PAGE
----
Professor Duquette lives in Longmeadow, Massachusetts with his wife Kara, an attorney and Lt. Col. in the U.S. Marine Corps, and their four children. He served as an elected member of Longmeadow’s School Committee from 2004 to 2007 and is active in state and local politics. He is a former elected member of the Massachusetts Democratic State Committee and presently serves as an elected member of the Longmeadow Democratic Town Committee. In addition, Mr. Duquette is a football, soccer, basketball, and baseball youth sports coach in his hometown.

CONTACT INFO: Central Connecticut State University Department of Political Science 015 Frank Diloreto Hall New Britain, CT 05053 860-832-2964 duquettej@ccsu.edu Jerold Duquette | Create Your Badge

2 Responses to Professor Duquette

  1. John J. Fitzgerald says:

    Hello Jerold,

    I have a short piece on the JFK assassination and the Warren Commission. Can you get it posted for discussion?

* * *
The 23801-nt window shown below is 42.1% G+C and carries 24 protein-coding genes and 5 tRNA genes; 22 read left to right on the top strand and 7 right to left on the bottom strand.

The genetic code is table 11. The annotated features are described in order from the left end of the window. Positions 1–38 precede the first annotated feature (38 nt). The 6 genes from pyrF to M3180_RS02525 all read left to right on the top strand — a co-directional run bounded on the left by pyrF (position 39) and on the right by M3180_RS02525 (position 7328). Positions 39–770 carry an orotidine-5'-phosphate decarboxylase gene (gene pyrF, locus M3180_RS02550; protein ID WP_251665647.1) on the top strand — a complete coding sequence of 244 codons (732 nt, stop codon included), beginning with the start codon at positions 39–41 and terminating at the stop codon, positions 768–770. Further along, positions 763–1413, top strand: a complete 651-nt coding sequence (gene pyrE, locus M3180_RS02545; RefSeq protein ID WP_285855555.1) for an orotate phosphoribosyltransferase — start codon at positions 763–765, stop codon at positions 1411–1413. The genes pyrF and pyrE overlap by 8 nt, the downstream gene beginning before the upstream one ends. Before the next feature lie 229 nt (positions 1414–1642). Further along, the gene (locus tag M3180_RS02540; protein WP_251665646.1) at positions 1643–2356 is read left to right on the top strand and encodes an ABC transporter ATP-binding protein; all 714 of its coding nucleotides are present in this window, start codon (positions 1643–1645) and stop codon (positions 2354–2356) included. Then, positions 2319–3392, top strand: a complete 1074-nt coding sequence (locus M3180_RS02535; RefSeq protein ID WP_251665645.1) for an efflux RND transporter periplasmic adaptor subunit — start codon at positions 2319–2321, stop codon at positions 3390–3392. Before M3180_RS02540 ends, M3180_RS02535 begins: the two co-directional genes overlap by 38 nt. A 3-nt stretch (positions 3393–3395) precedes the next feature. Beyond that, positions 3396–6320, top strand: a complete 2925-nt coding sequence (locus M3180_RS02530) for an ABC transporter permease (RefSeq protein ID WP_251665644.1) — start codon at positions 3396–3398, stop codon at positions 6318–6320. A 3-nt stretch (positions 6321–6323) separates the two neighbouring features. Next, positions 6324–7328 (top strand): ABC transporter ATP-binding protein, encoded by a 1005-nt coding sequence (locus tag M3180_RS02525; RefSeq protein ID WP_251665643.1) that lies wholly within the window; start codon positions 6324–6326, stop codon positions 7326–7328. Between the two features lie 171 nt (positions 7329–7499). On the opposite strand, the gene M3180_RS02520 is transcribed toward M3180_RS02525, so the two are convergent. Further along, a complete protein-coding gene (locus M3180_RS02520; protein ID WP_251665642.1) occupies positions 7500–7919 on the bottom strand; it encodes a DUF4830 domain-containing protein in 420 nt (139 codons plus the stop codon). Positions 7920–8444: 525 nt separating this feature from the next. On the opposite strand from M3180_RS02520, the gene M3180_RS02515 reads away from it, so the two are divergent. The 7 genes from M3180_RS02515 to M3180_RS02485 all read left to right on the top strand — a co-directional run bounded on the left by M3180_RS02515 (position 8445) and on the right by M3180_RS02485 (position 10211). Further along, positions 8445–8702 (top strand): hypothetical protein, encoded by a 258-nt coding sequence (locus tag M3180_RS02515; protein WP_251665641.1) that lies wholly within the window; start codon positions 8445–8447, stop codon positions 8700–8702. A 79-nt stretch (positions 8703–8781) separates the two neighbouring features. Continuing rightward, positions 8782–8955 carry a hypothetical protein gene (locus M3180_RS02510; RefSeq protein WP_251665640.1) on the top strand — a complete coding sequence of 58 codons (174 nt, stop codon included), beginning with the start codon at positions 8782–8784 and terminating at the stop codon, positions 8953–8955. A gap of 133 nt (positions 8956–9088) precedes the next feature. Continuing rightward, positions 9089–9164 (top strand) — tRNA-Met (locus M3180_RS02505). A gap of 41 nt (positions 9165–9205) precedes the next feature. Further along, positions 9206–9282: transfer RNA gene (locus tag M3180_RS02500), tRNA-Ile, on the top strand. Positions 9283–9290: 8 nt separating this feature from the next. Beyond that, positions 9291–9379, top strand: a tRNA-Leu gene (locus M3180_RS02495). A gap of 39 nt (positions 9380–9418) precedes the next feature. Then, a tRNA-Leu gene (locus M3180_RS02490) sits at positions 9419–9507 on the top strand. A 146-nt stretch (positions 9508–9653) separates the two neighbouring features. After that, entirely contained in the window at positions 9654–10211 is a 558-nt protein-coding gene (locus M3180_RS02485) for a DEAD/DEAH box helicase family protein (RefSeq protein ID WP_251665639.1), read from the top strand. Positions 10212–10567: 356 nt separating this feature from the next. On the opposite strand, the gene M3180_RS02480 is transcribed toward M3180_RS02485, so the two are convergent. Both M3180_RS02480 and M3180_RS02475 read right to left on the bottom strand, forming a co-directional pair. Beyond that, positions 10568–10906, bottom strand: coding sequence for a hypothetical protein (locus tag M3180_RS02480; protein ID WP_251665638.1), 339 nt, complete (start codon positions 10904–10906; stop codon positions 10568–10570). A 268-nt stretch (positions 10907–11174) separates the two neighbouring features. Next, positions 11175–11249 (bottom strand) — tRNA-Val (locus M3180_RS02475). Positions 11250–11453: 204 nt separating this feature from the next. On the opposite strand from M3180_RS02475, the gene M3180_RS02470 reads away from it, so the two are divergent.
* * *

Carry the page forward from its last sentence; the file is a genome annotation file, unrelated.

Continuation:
Here it is:

    Some Reflections on JFK and the events of November, 1963

    As we approach the 50th anniversary of the assassination of President John F. Kennedy, it might be worthwhile to look at the event with 50 years of analysis and reflection behind us. The question that surrounds the assassination is simply stated: Who killed President Kennedy?
    I believe that the evidence supports the claim that Lee Harvey Oswald, acting alone, shot and killed President Kennedy after firing three shots and making two hits. Kennedy was hit twice and the second hit was lethal. This was and is the conclusion of the Warren Report that was released in 1964. The Warren Report is the starting point for all of the theories that surround the assassination.

    There was no conspiracy to kill the President.